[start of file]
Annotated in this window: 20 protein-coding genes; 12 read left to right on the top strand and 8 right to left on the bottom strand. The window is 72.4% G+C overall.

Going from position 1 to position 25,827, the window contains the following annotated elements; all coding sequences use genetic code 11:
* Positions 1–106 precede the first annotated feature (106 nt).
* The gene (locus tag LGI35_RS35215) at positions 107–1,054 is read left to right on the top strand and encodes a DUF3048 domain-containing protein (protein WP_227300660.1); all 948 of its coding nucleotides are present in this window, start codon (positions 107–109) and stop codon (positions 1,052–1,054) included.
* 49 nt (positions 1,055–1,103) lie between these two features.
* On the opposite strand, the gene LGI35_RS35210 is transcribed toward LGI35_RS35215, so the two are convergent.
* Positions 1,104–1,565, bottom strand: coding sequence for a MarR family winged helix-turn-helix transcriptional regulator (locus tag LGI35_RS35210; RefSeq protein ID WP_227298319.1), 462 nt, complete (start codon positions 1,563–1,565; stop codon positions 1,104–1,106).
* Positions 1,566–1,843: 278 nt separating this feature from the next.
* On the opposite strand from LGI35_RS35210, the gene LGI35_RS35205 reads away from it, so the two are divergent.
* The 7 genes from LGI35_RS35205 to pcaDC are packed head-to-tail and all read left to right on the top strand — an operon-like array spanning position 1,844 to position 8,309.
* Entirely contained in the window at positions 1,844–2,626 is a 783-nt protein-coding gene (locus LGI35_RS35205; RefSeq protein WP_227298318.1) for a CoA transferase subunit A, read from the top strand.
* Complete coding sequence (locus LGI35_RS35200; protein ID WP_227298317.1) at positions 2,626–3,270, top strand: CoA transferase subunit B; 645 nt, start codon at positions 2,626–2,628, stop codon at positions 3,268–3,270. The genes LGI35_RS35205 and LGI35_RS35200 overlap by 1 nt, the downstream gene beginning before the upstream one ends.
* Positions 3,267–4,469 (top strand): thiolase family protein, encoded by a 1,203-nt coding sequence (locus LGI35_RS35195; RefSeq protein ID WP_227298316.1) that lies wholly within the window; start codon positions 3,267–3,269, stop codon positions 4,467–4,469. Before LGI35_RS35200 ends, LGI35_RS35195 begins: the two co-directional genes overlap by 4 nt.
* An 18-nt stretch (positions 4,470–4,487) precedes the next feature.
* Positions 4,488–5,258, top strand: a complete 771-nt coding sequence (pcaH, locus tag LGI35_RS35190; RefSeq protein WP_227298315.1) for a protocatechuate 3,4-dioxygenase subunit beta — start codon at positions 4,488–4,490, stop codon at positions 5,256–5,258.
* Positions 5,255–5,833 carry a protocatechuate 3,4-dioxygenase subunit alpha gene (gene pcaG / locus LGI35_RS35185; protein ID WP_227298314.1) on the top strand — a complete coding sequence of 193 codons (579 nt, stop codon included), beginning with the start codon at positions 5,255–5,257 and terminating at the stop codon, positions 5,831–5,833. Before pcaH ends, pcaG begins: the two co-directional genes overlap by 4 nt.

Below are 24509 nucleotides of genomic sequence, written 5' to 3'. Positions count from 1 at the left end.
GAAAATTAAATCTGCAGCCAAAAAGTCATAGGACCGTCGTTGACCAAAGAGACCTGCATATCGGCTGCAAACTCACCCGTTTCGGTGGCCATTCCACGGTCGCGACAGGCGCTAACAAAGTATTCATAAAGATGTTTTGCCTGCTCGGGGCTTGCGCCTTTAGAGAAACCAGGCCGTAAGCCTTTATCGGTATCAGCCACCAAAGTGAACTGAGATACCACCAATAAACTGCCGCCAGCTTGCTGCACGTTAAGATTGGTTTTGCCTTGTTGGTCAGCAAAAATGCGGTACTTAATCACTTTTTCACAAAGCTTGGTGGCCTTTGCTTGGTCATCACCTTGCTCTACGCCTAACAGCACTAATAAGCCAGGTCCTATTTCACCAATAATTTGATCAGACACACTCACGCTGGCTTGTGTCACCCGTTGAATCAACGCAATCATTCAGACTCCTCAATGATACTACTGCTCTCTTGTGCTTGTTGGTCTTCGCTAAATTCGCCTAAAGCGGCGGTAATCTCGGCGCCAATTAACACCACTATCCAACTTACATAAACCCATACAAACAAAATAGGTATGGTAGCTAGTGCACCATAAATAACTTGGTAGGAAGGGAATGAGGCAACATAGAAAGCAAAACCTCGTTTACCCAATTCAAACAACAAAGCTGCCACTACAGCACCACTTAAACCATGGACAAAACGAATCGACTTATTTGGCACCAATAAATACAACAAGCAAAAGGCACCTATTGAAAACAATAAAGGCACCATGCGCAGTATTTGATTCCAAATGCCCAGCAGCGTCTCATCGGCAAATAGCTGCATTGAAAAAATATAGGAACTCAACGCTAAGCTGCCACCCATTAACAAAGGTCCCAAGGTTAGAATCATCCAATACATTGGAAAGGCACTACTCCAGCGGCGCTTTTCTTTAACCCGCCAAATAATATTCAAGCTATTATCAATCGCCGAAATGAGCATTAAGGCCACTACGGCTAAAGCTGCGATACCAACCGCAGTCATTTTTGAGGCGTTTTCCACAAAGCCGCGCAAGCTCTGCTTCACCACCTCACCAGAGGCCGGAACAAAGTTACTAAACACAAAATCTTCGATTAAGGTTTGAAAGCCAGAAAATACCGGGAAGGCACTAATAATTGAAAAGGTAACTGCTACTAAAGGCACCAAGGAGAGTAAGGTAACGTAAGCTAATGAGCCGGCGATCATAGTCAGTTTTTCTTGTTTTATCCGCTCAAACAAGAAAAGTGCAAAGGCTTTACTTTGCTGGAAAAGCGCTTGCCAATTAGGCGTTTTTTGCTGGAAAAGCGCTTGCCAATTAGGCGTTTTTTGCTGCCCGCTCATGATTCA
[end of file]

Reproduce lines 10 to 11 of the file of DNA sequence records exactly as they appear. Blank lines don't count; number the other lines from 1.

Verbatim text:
* The 7 genes from LGI35_RS35205 to pcaDC are packed head-to-tail and all read left to right on the top strand — an operon-like array spanning position 1,844 to position 8,309.
* Entirely contained in the window at positions 1,844–2,626 is a 783-nt protein-coding gene (locus LGI35_RS35205; RefSeq protein WP_227298318.1) for a CoA transferase subunit A, read from the top strand.